Seriously, I love to point out Abraham Lincoln's life because most people only know him as one of the most famous presidents in history. The truth is that the man failed repeatedly at almost everything he ever attempted, he lost loved ones, he had a nervous breakdown, and he lost as many elections as he won.

Seriously, look at this - Abraham Lincoln's Successes and Failures

In comparison to his long list of failures, breakdowns, and heartaches now look at yourself - you scratched a fender. I mean, come on man! Hang in there! This journey is just beginning for you and all of this, no matter what direction your career goes in at this point, will simply make for some encouraging stories for others to hear someday when they're struggling and you're a top notch experienced driver.

You'll be fine. As hard as this is right now it will simply make it all that much sweeter down the line.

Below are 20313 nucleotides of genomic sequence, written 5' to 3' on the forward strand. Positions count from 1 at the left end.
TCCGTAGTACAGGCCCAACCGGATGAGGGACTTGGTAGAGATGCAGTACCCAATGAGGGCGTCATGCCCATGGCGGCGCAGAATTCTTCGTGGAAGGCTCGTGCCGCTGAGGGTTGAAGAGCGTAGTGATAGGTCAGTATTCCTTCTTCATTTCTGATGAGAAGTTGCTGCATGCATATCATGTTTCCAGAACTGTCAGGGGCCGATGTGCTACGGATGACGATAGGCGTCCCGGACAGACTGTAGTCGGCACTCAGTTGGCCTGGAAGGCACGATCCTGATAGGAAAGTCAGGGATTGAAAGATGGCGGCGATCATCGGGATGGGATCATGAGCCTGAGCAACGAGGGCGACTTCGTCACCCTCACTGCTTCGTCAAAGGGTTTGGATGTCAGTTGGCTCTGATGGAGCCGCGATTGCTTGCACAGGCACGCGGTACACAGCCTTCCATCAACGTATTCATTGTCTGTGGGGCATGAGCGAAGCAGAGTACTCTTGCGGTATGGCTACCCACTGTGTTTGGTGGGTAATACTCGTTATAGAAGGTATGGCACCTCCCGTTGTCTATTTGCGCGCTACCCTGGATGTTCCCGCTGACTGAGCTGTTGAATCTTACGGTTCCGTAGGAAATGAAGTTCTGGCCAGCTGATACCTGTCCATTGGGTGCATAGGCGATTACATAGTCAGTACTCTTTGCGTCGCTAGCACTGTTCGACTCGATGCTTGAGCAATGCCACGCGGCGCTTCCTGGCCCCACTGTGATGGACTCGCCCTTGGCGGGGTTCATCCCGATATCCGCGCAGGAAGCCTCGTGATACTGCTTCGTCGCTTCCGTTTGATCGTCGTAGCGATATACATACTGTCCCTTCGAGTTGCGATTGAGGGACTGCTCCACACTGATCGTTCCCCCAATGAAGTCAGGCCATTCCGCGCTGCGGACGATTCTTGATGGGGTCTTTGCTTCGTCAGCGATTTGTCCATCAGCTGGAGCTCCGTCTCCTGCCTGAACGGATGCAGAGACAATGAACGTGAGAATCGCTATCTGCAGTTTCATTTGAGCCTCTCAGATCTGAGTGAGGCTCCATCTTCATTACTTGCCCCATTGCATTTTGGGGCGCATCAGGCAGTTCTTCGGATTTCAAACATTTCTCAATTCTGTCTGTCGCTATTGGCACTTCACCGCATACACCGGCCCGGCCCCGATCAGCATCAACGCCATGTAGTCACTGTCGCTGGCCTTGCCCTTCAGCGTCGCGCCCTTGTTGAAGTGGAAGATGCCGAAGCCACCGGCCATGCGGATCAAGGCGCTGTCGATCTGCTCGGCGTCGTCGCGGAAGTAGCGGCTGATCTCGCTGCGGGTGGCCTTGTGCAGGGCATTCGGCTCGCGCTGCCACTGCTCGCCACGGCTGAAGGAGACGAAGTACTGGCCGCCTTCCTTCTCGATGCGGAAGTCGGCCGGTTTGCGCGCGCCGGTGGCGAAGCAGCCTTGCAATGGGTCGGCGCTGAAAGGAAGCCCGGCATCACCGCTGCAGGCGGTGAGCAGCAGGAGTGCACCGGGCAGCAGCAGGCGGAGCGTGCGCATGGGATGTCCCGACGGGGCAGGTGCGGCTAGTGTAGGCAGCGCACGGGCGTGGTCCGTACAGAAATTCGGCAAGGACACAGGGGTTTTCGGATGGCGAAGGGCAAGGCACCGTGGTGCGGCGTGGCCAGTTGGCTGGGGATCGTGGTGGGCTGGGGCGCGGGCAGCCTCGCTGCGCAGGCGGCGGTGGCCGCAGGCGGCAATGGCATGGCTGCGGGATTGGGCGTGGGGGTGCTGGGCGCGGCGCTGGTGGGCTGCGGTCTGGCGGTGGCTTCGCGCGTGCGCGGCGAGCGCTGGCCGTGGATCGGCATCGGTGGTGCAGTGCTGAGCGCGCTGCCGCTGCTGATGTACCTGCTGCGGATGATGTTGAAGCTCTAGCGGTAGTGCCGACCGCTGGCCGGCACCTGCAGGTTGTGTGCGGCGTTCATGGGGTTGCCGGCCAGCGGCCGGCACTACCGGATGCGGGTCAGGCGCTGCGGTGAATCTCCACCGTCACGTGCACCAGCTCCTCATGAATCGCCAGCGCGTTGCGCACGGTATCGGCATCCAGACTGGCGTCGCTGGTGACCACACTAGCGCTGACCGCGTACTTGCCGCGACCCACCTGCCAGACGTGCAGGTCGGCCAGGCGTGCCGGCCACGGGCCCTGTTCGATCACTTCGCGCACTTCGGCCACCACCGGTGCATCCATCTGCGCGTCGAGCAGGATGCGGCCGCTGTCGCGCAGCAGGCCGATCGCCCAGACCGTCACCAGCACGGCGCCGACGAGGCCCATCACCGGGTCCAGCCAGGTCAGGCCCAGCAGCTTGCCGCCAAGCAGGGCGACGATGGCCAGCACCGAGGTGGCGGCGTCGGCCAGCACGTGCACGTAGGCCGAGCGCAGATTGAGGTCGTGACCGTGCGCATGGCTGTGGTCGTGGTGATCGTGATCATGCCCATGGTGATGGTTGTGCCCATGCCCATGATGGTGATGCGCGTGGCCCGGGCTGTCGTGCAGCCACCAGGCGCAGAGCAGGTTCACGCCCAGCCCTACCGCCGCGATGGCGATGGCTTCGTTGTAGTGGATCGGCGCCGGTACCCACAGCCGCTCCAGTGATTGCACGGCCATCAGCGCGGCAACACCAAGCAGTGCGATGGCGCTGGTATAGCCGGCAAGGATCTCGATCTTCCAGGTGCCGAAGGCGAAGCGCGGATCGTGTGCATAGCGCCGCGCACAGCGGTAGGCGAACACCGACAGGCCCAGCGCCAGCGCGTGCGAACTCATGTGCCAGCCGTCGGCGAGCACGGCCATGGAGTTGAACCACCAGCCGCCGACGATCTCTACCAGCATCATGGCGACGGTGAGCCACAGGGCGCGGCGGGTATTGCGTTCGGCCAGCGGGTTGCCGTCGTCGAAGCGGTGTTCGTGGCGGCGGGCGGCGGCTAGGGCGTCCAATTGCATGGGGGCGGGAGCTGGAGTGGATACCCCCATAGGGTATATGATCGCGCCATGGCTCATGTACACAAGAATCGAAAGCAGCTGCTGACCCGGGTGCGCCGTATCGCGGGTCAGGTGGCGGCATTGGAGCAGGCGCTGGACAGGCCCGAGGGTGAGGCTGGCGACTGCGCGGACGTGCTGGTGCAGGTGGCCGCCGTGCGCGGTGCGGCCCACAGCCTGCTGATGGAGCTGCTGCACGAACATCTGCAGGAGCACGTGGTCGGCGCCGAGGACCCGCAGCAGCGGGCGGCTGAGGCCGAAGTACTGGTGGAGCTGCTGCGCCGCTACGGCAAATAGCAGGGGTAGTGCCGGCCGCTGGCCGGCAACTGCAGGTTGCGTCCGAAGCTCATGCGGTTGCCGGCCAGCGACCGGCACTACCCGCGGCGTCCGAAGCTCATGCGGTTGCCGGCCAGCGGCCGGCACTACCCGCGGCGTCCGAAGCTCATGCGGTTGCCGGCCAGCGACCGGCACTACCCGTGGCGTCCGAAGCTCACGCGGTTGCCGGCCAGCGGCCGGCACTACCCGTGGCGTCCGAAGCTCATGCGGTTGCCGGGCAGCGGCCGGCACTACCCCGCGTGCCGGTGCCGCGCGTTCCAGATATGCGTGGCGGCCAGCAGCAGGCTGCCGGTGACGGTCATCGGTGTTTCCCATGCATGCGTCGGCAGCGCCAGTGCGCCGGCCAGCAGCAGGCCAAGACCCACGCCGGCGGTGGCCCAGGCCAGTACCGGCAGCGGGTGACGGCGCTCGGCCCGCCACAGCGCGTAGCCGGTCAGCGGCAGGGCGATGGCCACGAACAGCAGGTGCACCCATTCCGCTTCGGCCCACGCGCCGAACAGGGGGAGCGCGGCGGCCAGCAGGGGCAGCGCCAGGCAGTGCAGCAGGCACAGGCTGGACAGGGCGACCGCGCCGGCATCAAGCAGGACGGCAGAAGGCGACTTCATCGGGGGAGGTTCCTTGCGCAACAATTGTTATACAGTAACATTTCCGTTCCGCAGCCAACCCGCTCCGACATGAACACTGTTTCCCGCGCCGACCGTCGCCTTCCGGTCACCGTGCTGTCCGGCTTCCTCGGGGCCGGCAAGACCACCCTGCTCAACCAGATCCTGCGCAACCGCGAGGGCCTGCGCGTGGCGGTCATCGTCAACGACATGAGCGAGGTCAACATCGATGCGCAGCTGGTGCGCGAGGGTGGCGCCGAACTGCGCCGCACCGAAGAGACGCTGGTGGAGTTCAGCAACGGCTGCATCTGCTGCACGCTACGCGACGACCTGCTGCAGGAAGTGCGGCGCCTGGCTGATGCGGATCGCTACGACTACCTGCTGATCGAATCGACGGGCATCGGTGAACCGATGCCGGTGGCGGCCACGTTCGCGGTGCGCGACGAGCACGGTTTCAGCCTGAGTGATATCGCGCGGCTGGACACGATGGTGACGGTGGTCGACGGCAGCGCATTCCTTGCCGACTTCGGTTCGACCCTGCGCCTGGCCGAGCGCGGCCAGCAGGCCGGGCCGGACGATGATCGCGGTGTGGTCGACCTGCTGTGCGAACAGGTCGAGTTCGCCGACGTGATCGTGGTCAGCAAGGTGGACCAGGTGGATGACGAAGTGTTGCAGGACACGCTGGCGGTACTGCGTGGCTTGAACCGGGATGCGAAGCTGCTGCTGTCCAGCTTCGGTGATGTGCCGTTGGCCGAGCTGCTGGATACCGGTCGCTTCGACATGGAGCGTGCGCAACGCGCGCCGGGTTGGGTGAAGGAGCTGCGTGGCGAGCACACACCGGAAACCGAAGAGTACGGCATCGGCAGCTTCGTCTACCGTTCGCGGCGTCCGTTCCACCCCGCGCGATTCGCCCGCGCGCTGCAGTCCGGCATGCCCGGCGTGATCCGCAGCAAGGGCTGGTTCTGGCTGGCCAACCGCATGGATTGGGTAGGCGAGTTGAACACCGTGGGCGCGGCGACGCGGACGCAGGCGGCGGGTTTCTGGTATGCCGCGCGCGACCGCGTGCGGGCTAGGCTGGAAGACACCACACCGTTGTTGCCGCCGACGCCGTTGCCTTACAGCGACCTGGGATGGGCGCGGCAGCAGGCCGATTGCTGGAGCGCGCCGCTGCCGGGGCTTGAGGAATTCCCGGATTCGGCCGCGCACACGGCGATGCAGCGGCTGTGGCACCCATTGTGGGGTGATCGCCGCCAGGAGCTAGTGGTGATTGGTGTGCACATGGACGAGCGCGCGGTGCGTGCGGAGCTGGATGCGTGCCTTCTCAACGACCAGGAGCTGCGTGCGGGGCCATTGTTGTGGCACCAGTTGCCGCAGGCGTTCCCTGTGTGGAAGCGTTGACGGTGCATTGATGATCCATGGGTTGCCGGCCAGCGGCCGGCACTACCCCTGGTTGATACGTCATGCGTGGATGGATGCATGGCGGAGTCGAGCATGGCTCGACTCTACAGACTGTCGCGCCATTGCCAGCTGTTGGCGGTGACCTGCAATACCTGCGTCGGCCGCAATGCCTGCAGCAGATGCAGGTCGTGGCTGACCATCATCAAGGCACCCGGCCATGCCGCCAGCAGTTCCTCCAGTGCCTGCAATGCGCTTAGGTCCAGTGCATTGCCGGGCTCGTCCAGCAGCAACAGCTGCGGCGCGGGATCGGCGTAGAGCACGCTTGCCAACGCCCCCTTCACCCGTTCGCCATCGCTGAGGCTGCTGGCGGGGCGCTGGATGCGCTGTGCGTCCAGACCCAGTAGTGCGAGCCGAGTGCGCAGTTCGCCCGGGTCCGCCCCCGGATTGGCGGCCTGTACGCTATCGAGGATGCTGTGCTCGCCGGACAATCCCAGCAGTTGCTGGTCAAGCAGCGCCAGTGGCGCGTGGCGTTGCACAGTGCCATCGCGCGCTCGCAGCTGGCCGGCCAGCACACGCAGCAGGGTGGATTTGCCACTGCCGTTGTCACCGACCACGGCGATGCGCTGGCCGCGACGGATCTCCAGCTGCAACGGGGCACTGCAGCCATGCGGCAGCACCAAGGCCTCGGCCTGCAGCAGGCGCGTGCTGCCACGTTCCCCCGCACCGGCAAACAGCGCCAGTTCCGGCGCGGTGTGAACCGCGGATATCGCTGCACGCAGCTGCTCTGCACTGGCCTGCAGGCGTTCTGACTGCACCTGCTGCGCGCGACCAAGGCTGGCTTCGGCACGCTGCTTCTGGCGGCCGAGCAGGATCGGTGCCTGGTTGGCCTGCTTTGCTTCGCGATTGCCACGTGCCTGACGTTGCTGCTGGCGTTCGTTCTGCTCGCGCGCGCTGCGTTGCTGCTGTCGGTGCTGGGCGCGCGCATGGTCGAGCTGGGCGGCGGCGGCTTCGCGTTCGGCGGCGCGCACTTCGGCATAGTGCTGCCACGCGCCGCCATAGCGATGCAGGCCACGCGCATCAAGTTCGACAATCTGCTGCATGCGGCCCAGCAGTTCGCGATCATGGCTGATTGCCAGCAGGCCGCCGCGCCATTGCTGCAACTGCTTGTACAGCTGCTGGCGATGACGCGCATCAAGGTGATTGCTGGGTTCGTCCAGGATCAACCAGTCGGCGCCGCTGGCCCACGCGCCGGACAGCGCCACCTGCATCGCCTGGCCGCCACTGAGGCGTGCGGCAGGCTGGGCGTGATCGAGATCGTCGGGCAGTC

smile.gif

HOS:

Hours Of Service

HOS refers to the logbook hours of service regulations.
Errol V.'s Comment
member avatar

Matt, the open secret about rookie drivers is not "if" you have an accident, it's "when". You say these are little dings. Even catching the trailer isn't a biggie. Like Brett asks, how many light poles have you knocked over? None.

Sit with the Safety person, explain your are trying, and that you learned more from each accident. Then we'll all see you tomorrow.

Pat M.'s Comment
member avatar

What ever you do, do not make light of any of the incidents. Like it was only a scratch or just a sign. Be humble and sincere.

Matthew T's Comment
member avatar